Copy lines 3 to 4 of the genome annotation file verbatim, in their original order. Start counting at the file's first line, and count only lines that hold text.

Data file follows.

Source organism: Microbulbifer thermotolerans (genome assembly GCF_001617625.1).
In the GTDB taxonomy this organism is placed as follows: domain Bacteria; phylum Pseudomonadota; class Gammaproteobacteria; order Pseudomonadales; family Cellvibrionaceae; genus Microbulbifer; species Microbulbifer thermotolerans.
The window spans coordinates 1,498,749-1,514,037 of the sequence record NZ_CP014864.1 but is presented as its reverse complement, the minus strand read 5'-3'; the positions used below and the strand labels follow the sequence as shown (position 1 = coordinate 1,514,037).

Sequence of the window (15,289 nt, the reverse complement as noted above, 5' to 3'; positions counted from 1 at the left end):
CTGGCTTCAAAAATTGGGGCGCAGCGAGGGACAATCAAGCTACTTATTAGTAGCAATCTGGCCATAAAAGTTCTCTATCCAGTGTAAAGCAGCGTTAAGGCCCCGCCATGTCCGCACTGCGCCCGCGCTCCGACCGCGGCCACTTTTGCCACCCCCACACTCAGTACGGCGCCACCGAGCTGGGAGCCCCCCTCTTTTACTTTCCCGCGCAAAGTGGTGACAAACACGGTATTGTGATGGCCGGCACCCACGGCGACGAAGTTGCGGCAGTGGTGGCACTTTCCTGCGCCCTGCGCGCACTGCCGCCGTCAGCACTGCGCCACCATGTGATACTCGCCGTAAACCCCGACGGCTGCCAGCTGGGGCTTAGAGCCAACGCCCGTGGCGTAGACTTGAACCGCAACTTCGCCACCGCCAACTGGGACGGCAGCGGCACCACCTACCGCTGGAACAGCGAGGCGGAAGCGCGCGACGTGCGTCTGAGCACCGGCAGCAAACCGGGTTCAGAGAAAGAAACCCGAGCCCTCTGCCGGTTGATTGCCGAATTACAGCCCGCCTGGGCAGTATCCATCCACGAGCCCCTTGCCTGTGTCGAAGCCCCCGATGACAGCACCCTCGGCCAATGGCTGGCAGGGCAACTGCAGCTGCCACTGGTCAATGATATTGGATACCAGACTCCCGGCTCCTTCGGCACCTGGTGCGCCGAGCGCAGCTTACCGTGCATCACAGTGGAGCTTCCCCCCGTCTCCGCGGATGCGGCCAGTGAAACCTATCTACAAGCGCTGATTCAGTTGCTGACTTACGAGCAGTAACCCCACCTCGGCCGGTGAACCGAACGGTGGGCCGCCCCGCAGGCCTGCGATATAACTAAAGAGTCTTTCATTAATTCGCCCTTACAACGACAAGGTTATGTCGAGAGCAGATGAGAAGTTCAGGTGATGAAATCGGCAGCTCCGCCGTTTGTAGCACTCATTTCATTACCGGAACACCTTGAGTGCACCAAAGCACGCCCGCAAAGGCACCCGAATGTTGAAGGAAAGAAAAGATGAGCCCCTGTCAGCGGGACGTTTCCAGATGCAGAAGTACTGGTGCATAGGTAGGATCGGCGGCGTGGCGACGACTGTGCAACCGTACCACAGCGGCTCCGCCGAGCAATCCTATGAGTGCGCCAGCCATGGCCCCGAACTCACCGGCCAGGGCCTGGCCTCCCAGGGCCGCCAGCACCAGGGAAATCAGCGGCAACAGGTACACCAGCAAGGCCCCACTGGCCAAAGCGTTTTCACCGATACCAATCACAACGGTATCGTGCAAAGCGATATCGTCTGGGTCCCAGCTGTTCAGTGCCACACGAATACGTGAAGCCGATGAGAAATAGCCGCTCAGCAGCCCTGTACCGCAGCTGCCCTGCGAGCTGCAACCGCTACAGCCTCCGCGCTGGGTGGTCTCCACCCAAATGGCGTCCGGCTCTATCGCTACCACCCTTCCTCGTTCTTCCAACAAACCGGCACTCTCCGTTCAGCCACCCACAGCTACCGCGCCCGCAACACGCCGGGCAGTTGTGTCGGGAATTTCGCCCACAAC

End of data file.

The window spans coordinates 1,498,749-1,514,037 of the sequence record NZ_CP014864.1 but is presented as its reverse complement, the minus strand read 5'-3'; the positions used below and the strand labels follow the sequence as shown (position 1 = coordinate 1,514,037).

Sequence of the window (15,289 nt, the reverse complement as noted above, 5' to 3'; positions counted from 1 at the left end):